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Elevator, addition to boost Richards Library's access

Richards Library vice President Paul Gilchrist  and Librarian Sarah Farrar pose with the  elevator recently installed in the library's addition, which is yet to be completed.

Richards Library vice President Paul Gilchrist and Librarian Sarah Farrar pose with the elevator recently installed in the library's addition, which is yet to be completed. Photo by Thom Randall.

— For 111 years, entering Richards Library in Warrensburg has been a chore for those with mobility limitations, with a total of six steps on a narrow sidewalk leading to streetside parking.

Not for much longer, apparently.

In recent weeks, an elevator has been installed in the library’s new addition, which at this point is unfinished.

As soon as this summer, if the pending public funding vote is successful, people with mobility limitations will be able to get out of their vehicles in the new handicapped parking lot, go a short distance into the library’s new dual-door entry, and take the new elevator to any level of the library.

One primary destination in the new library is expected to be the new community room, situated in the lower level of the new 4,000-square feet addition. This room, featuring state-of-the-art audio-video installations, is expected to be a gathering place for various area organizations, library president Susan jennings said this week.

“The library will now be more of a community destination, a welcoming place for all, senior citizens, and experience more universal use,” she said. “Finally, everybody will now have access.”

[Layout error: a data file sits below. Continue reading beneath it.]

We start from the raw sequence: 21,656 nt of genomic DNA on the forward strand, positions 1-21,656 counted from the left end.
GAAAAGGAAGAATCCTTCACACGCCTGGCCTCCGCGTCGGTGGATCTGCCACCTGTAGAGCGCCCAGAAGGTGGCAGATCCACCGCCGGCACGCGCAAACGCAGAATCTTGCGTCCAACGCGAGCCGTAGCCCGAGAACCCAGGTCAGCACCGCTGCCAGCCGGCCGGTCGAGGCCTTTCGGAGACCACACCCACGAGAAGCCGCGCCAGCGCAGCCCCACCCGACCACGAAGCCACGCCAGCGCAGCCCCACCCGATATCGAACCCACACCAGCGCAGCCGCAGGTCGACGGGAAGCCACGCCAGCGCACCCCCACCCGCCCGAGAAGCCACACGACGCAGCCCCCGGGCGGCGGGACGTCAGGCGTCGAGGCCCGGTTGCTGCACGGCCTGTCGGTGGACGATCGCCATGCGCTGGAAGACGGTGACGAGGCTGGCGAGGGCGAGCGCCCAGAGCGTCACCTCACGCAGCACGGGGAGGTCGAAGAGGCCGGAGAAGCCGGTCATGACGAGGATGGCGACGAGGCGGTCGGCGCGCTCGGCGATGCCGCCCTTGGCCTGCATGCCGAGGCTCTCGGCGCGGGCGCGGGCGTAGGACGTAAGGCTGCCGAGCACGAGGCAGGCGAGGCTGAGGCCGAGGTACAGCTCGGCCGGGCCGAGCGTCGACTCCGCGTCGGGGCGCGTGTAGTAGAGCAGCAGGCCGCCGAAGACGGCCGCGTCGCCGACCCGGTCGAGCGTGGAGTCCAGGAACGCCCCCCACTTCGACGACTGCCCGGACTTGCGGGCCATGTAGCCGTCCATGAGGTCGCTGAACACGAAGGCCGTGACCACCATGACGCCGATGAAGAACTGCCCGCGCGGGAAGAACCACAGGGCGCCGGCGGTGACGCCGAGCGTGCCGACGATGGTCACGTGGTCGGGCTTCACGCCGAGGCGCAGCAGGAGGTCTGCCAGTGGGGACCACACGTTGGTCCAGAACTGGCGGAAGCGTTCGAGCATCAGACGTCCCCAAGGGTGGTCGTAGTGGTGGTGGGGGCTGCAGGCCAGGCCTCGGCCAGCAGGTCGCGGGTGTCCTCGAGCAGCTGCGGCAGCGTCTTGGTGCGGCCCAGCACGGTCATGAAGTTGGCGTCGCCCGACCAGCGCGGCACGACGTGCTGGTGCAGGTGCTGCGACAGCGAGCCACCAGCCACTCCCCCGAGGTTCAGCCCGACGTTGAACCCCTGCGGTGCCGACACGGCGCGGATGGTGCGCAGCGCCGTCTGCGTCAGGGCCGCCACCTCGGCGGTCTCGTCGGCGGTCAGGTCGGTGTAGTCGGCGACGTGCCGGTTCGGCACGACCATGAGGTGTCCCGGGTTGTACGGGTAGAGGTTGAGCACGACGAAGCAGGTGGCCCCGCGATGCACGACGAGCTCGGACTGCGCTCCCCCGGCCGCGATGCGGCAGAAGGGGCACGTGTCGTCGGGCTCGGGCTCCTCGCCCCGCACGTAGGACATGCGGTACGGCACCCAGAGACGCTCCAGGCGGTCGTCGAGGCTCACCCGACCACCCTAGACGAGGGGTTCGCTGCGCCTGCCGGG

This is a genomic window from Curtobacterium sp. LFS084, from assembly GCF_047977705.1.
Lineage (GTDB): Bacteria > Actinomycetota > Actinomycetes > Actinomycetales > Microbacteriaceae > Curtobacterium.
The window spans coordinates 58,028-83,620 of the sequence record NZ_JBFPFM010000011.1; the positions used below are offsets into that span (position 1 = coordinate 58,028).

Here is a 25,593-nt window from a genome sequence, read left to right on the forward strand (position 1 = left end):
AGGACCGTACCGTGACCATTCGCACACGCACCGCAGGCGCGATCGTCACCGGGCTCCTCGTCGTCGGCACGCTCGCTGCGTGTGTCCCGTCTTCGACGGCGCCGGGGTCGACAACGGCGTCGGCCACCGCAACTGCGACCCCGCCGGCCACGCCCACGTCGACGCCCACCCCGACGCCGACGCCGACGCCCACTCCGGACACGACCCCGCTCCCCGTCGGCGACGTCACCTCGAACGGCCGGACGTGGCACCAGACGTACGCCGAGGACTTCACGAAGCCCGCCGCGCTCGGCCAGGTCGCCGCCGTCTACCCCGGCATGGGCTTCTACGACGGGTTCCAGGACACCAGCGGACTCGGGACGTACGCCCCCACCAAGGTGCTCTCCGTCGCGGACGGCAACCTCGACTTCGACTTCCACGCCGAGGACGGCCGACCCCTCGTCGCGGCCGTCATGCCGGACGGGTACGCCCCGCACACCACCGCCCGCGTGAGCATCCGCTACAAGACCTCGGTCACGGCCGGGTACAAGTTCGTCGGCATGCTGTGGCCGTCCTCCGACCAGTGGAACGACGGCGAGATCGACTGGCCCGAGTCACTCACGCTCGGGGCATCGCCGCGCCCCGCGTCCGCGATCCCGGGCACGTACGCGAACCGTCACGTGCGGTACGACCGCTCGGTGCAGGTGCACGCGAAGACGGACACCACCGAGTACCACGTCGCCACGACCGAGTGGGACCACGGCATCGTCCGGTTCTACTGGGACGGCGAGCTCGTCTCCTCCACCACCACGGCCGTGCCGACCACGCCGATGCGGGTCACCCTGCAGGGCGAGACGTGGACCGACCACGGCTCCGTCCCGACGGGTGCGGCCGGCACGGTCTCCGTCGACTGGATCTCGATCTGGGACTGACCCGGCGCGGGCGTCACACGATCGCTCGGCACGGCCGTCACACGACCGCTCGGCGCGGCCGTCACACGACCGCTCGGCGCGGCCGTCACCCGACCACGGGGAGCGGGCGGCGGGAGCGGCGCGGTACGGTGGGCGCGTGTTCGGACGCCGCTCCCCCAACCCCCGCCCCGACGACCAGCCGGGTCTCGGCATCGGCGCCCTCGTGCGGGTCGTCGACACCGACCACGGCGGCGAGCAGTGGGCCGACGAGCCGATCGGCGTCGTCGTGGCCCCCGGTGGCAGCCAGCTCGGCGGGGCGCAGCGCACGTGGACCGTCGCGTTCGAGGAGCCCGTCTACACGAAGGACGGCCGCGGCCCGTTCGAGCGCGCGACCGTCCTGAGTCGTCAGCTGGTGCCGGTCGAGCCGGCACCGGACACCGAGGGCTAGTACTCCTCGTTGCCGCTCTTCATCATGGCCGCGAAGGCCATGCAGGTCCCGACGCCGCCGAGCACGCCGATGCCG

Of all the buildings in town, the elementary and high schools are the only facilities that offer barrier-free access to those with mobility limitations — except for the Warrensburgh Masonic Temple, which has a chairlift, Jennings said.

The elevator was partially funded by a state Education Department matching grant. It was installed by Northern Lifts of Bolton Landing.

Richards Library, housed in a compact but grand stone building, has been a landmark in Warrensburg since 1901.

A large addition was built onto it about six years ago, doubling its floorspace while preserving its historic architecture.

But the expansion project was stalled soon after the building was erected because the library ‘s endowment, which once yielded enough interest to cover a portion of the operating expenses, dwindled in recent years, particularly in the recent recession.

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